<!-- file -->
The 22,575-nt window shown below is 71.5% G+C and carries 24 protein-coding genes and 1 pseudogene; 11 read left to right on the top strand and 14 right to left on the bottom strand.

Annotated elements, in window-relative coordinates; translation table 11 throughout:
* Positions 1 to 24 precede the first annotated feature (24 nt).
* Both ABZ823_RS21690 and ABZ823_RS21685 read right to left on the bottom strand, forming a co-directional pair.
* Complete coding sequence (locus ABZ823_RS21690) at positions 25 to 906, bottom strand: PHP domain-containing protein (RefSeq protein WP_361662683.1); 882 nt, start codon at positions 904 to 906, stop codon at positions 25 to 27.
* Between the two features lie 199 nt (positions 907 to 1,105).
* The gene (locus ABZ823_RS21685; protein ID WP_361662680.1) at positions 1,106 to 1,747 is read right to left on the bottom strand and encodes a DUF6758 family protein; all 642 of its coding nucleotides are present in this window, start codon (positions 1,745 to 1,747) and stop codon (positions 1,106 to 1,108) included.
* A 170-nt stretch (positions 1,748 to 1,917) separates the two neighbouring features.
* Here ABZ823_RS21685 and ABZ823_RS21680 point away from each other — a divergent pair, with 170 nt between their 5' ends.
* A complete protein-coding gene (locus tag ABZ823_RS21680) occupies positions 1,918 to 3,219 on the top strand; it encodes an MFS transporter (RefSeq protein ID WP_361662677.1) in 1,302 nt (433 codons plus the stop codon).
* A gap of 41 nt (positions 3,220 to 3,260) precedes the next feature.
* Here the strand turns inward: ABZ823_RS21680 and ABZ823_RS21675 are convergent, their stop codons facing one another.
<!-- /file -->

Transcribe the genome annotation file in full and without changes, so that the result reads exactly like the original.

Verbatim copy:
The 22,575-nt window shown below is 71.5% G+C and carries 24 protein-coding genes and 1 pseudogene; 11 read left to right on the top strand and 14 right to left on the bottom strand.

Annotated elements, in window-relative coordinates; translation table 11 throughout:
* Positions 1 to 24 precede the first annotated feature (24 nt).
* Both ABZ823_RS21690 and ABZ823_RS21685 read right to left on the bottom strand, forming a co-directional pair.
* Complete coding sequence (locus ABZ823_RS21690) at positions 25 to 906, bottom strand: PHP domain-containing protein (RefSeq protein WP_361662683.1); 882 nt, start codon at positions 904 to 906, stop codon at positions 25 to 27.
* Between the two features lie 199 nt (positions 907 to 1,105).
* The gene (locus ABZ823_RS21685; protein ID WP_361662680.1) at positions 1,106 to 1,747 is read right to left on the bottom strand and encodes a DUF6758 family protein; all 642 of its coding nucleotides are present in this window, start codon (positions 1,745 to 1,747) and stop codon (positions 1,106 to 1,108) included.
* A 170-nt stretch (positions 1,748 to 1,917) separates the two neighbouring features.
* Here ABZ823_RS21685 and ABZ823_RS21680 point away from each other — a divergent pair, with 170 nt between their 5' ends.
* A complete protein-coding gene (locus tag ABZ823_RS21680) occupies positions 1,918 to 3,219 on the top strand; it encodes an MFS transporter (RefSeq protein ID WP_361662677.1) in 1,302 nt (433 codons plus the stop codon).
* A gap of 41 nt (positions 3,220 to 3,260) precedes the next feature.
* Here the strand turns inward: ABZ823_RS21680 and ABZ823_RS21675 are convergent, their stop codons facing one another.